Parts can for example, be social personae, defenses, emotionally isolated or disavowed and can be triggered by context. The more rigid they are, and less they flow, the more problematic. So, what are some ways we can get these parts into harmony? To possibly bridge the gap between them, so that they flow, or transition more easily?

The great clinician Carl Rogers’ focus was to unite the self into a harmony he called “congruence”. Rogers and his Humanistic approach to therapy begins from the point of view that the patient has a “true” self. This self is expressed organically with a felt sense of congruence that arises when what we think, say and do mostly align with each other.

Carl Rogers c. 1964 in the famous “Gloria” sessions. Wouldn’t you like him as a therapist?

This is quite different from saying something in one state of mind, and doing the polar opposite in another. This dynamic of parts can result in perplexing actions or hypocrisy. Since they sometimes seem to have a mind of their own, we might not trust ourselves, or be ashamed of certain “bad” parts when they are triggered and express themselves.

This what we want to get a handle on in therapy, for the patient to know and experience all their states consciously and fully; to be able to trust themselves.

Carl Rogers began with relationship. In fact, Rogers was the among the first major clinicians to emphasize the human relationship element of therapy as the most healing factor.

Rogers would begin with what he termed “unconditional positive regard”. While it appears this statement describes a Buddha-like radical acceptance, it really means that the therapist is present with the patient and attempts to immerse herself into the patient’s subjective experience with responsiveness, restatement, and clarification. This means that the therapist does not try to educate the patient or modify his behavior, rather it means that the therapist and patient engage in dialog to collaborate in articulating the patient’s feelings and thoughts as they unfold during the therapy hour.

Some parts are more acceptable to the patient than others. But the fact is, all of them exist within the patient. Roger’s therapeutic method gives the acceptance for each part to express itself fully, as it arises, and even the more distrusting parts come to see the consistency and acceptance of the therapist, who herself behaves in a congruent manner.

Through the therapist’s empathetic listening and mirroring – reiterating and exploring what the patient says until the patient has the felt experience of being understood – all parts that can express what was held back and defended against, and the social personae can let down their masks and become more genuine.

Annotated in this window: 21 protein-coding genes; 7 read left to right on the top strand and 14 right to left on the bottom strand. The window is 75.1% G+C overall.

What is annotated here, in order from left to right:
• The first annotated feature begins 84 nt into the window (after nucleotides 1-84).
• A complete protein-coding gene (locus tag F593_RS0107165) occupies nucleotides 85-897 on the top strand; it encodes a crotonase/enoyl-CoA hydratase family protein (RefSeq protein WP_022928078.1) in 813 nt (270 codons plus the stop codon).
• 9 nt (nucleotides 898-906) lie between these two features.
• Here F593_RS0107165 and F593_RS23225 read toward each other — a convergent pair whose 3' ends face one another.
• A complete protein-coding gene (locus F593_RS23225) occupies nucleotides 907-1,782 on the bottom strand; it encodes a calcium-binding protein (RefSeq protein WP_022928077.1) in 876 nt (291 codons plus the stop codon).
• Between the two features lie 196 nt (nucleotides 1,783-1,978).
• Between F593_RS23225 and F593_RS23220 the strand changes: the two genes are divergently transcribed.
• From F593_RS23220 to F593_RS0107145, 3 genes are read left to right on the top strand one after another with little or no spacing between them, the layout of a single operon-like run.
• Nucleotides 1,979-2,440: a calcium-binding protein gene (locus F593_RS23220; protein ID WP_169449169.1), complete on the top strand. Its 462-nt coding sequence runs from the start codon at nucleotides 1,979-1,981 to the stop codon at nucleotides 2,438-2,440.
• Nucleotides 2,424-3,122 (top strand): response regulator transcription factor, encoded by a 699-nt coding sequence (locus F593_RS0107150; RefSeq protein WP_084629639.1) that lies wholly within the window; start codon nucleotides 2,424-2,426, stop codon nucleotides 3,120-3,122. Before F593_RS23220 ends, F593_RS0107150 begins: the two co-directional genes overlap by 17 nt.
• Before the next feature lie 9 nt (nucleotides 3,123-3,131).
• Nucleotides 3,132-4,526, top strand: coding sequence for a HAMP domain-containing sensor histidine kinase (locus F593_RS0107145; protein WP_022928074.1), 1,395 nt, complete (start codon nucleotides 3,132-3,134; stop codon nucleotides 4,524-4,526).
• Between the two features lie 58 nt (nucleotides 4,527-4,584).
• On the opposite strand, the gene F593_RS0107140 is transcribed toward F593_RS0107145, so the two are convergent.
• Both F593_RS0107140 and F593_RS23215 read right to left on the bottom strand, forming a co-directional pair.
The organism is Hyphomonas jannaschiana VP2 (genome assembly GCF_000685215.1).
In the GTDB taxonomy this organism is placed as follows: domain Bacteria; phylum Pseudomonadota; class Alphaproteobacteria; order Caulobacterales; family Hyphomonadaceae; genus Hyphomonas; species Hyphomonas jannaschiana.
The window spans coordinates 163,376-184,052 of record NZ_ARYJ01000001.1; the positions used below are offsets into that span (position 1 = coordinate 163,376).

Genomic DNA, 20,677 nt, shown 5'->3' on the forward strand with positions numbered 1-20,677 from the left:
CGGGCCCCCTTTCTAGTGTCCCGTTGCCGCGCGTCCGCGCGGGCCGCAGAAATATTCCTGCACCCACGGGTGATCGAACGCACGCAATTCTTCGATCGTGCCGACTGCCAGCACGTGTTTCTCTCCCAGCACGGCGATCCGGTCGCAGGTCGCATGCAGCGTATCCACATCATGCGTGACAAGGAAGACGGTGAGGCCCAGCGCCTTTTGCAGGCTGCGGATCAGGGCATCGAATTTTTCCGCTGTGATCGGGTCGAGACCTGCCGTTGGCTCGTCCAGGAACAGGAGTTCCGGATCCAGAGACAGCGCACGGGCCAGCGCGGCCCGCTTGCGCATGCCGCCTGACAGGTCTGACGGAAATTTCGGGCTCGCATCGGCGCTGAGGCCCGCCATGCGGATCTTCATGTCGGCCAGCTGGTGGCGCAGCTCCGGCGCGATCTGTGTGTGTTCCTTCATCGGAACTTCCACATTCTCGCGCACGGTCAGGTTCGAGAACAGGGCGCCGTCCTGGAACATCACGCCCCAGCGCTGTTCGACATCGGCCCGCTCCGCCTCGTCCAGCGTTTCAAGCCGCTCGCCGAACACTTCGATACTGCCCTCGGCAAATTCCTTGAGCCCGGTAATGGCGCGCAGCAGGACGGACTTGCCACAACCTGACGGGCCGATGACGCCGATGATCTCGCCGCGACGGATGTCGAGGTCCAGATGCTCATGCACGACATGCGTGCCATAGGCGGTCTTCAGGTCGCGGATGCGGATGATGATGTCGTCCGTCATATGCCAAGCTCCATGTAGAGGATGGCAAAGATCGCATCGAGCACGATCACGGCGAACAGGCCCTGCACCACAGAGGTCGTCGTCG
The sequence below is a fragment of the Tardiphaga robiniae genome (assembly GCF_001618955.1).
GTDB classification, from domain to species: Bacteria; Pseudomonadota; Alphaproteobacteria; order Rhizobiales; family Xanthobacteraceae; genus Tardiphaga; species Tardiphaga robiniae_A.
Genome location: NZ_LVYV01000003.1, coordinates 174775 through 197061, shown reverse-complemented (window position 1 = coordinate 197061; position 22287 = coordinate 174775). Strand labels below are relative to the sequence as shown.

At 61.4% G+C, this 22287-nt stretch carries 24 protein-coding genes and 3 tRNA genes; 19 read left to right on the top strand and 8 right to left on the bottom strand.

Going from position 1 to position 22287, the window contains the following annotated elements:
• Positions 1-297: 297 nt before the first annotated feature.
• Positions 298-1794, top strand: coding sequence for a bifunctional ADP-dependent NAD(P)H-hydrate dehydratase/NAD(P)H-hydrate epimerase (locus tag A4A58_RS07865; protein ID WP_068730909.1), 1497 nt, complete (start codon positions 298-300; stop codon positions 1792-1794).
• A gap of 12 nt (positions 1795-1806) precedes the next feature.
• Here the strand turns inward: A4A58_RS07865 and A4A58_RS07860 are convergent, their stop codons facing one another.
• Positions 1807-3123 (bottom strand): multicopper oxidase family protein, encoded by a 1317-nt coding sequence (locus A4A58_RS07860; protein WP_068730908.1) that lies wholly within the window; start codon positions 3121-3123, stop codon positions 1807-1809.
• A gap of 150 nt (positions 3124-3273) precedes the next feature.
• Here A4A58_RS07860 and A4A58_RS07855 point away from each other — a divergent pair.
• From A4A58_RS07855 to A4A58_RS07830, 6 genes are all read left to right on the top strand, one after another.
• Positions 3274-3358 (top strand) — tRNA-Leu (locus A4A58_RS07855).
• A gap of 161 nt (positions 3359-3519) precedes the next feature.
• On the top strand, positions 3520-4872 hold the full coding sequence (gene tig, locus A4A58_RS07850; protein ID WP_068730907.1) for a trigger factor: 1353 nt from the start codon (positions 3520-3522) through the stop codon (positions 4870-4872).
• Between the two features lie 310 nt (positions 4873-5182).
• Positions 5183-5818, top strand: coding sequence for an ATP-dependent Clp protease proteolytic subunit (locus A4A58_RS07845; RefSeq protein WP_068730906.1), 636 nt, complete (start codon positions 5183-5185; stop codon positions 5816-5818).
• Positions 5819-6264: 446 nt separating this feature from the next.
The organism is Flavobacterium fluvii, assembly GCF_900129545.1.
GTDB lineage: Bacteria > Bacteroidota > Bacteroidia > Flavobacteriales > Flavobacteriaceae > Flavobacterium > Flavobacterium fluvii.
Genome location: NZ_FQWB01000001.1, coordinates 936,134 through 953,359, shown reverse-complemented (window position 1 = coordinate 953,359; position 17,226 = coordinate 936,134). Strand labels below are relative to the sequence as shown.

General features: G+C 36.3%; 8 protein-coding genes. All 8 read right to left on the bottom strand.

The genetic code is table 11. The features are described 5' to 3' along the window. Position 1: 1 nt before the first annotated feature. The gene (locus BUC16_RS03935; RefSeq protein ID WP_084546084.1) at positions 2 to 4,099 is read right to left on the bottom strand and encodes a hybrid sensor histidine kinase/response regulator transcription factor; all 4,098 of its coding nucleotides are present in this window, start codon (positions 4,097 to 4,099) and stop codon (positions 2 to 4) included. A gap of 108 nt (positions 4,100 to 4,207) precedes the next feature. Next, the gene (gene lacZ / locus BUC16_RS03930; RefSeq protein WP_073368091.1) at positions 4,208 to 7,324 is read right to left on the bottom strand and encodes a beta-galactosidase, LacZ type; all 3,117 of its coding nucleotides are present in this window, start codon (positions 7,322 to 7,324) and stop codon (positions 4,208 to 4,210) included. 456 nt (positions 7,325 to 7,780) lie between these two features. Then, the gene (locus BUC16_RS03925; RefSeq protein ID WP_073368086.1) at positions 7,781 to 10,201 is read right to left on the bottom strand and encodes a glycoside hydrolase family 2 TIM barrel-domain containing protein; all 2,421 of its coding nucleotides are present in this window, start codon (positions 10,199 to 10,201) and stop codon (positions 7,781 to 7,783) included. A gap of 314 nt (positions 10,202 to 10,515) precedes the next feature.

As all parts grow, they feel increasingly confident to join the group; become integrated. The patient gradually feels more “real” and less fearful of retribution and ashamed by the expression of a “bad” part. This integration mirrors Roger’s “congruence”, in which the states flow naturally and smoothly the entire self can think, feel and act as a whole. As therapy progresses,  all the members of the family are increasingly able to sit down together and appreciate each other’s conversation in harmony.

 

 

 

 

 

 

Hypocrisy and our “Parts”

An embarrassing confession. I stick to a perfect diet, until I don’t! I am proud of the fact that I avoid certain foods, and I often say in a restaurant, “no thanks, I don’t want dessert, I don’t eat sugar”, while giving a look of righteous judgment to my dinner partner. Yet, before I know it, another part of me is triggered, and I’m helping myself to “just a bit” of their delicious chocolate mousse cake. Then I rationalize it, “well, I don’t want to be a killjoy…and you can’t always be too strict!”

We see hypocrisy as a character flaw. In our minds, it’s a willingness to appear morally virtuous, while being able to do what the hell you want. “Do as I say, not as I do”, the old saying goes. We assume a conscious self interest, of “having your cake and eating it too”.

Yet science may have a different explanation.

There is an interesting concept in psychology that is so cool, I have a hard time wrapping my mind around it. It is called “State Dependent Learning and Memory” (SDLM) This means something like, what you remember in one state of mind, you may not in another. Remembering something works best when you are in the same state as when you learned it. For example, you may determine you are going into the living room to get, say, your glasses, but once you are in there, be at a complete loss as to what you went in there for. You go back outside, and of course, you remember the keys! The change of venue triggers a different “state”.

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So what does this have to do with hypocrisy?

Many people, in fact most of us, seem to have different “parts”. We could characterize this parts as, for example, a serious side, being flirtatious, fear of strangers, loving humanity, or dark thoughts. Sometimes, we need to be in a “mode”, to navigate the demands of society: professional, wife, friend, mother.

Typically, most of us can transition from one “self” to the other with relative ease, as there is a uniting memory of “self” undergirding our personality. But, thanks in part to SDLM, we can also can compartmentalize our parts, so that they seem to run on different memory systems. What we perceive to be negative parts of ourselves (often that are quite entrenched) that hold painful memories (such as traumatized parts), that we are ashamed of (such as phobic parts), or parts that cope with negative emotion (such as addicted parts) can more easily be disavowed and “dis-remembered”.